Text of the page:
Garcia de Albeniz X, Hernan M, Logan R, Price M, Hsu J. Continuation of annual screening mammograms and breast-cancer mortality in women over 70. Poster presented at the ESMO 2019 Congress; September 27, 2019. Barcelona, Spain.

BACKGROUND: Randomized clinical trials (RCTs) have shown that initiating breast cancer (BC) screening between ages 50 to 69 years and continuing it for 10 years decreases BC mortality. None of the existing RCTs included women over 74 years and all included few women aged 70-74 years, such that the 95% confidence interval (CI) ranged from preventing 32.1 deaths to causing 17.2 deaths. However, there is no RCT data on when a woman should stop receiving BC screening, yet an estimated 52% of women over 75 years receive screening mammograms in the US. A future randomized trial to study when to stop screening may be infeasible and potentially unethical. Here we used insurance claims data to emulate a (hypothetical) target trial of the effect of continuing screening on BC mortality among Medicare beneficiaries aged 70-74 or 75-84 years.

METHODS: We emulated a hypothetical trial using a population-based cohort study with 20% random sample of Medicare (1999-2008). We selected 1,058,013 Medicare beneficiaries aged 70 to 84 with a life expectancy of at least 10 years and no previous diagnosis of BC, and who received a BC screening. We compared the following two strategies: continuing annual screening vs. stopping screening mammograms. The main outcome was 8-year standardized risk of BC mortality by age group (70-74, 75-84). Estimates are standardized by baseline and time-varying variables.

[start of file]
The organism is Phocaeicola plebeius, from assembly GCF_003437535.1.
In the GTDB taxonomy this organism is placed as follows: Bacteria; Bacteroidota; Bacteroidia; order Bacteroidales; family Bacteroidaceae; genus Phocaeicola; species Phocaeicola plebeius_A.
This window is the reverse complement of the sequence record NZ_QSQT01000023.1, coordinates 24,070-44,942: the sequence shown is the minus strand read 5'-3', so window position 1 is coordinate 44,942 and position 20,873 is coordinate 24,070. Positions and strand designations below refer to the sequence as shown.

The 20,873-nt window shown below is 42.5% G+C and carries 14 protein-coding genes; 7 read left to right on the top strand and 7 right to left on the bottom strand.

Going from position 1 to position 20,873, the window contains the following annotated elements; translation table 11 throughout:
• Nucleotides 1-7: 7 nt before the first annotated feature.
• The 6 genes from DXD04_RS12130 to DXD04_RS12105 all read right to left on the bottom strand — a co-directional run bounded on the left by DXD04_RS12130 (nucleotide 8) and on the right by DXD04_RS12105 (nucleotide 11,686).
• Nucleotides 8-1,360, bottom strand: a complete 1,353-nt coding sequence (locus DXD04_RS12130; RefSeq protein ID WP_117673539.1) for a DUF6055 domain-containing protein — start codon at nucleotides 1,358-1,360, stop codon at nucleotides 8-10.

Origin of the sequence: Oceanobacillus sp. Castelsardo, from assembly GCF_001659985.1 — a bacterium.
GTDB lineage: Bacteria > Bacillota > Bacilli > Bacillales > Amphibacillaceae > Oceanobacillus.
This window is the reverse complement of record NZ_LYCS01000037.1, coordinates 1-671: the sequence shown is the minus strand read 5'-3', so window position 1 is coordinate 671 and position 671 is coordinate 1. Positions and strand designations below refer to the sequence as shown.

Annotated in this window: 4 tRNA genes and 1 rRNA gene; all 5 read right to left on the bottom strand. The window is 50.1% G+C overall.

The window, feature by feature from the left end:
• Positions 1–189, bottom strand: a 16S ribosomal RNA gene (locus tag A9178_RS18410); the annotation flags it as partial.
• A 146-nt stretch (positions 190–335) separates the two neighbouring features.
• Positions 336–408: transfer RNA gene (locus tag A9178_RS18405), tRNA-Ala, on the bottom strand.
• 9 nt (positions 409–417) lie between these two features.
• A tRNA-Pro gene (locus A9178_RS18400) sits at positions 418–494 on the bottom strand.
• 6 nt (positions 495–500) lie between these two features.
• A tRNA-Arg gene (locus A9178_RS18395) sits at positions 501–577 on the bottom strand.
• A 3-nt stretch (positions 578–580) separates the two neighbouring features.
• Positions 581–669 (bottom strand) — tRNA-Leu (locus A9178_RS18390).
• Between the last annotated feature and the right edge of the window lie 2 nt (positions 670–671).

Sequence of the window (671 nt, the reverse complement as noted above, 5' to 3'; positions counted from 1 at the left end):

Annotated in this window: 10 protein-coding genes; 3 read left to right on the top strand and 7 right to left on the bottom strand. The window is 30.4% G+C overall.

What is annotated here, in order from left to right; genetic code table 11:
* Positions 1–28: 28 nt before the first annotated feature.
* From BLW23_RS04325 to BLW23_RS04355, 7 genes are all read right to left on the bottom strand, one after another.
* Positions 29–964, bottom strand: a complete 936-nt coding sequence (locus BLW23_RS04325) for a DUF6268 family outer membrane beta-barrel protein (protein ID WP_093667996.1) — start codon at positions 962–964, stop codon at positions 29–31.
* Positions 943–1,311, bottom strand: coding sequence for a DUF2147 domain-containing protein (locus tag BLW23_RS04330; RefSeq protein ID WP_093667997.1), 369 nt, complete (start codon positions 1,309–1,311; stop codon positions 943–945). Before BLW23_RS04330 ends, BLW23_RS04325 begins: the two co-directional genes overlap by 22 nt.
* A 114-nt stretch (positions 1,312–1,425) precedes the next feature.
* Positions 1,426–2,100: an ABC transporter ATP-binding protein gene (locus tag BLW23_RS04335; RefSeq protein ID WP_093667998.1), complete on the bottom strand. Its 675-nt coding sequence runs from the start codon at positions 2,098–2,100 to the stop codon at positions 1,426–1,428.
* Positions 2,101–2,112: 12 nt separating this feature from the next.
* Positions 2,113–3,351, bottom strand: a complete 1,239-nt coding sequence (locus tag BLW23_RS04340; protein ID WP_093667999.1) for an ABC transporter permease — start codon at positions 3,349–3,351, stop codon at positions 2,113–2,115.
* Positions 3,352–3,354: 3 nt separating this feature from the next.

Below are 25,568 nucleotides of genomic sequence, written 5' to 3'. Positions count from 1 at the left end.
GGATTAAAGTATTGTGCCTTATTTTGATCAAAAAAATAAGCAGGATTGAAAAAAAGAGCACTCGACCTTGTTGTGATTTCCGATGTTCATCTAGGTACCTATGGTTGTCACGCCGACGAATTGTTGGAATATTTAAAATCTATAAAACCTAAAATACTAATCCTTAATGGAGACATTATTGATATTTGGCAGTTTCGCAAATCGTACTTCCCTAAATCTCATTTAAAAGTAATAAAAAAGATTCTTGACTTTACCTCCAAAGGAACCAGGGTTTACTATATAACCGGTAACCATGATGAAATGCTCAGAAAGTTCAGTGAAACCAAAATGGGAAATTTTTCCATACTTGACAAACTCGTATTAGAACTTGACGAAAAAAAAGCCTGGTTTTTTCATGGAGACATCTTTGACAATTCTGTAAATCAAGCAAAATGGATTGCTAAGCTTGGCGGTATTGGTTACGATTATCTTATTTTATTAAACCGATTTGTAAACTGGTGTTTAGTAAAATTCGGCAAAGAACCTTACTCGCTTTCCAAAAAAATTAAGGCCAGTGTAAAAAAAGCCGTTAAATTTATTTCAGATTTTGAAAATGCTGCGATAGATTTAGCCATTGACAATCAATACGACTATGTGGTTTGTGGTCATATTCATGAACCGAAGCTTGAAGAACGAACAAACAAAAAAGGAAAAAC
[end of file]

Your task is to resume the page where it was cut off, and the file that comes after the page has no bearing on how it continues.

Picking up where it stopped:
RESULTS: In the 70-74 age group, the estimated 8-year BC-specific death risk difference (95% CI) of continuing vs. stopping screening was -1.0 deaths per 1000 women (-2.3 to 0.1); hazard ratio 0.78 (0.63 to 0.95). In the 75-84 age group, the corresponding risk difference was 0.07 deaths per 1000 women (-0.93 to 1.3); hazard ratio 1.00 (0.83 to 1.19). The estimated 8-year risk of BC was 5.5% under the continue screening strategy (5.3% in the 70-74 age group, 5.8% in the 75-84 age group), and 3.9% under the stop screening strategy (3.9% in the 70-74 age group, 3.9% in the 75-84 age group).

CONCLUSION: Among women who have received at least one screening mammogram, we estimated that, compared with stopping BC screening, continuing screening past the age of 75 years results in no material difference in cancer-specific mortality over the following 8-year period. Our results in the age range of 70-74 match those of existing randomized clinical trials.

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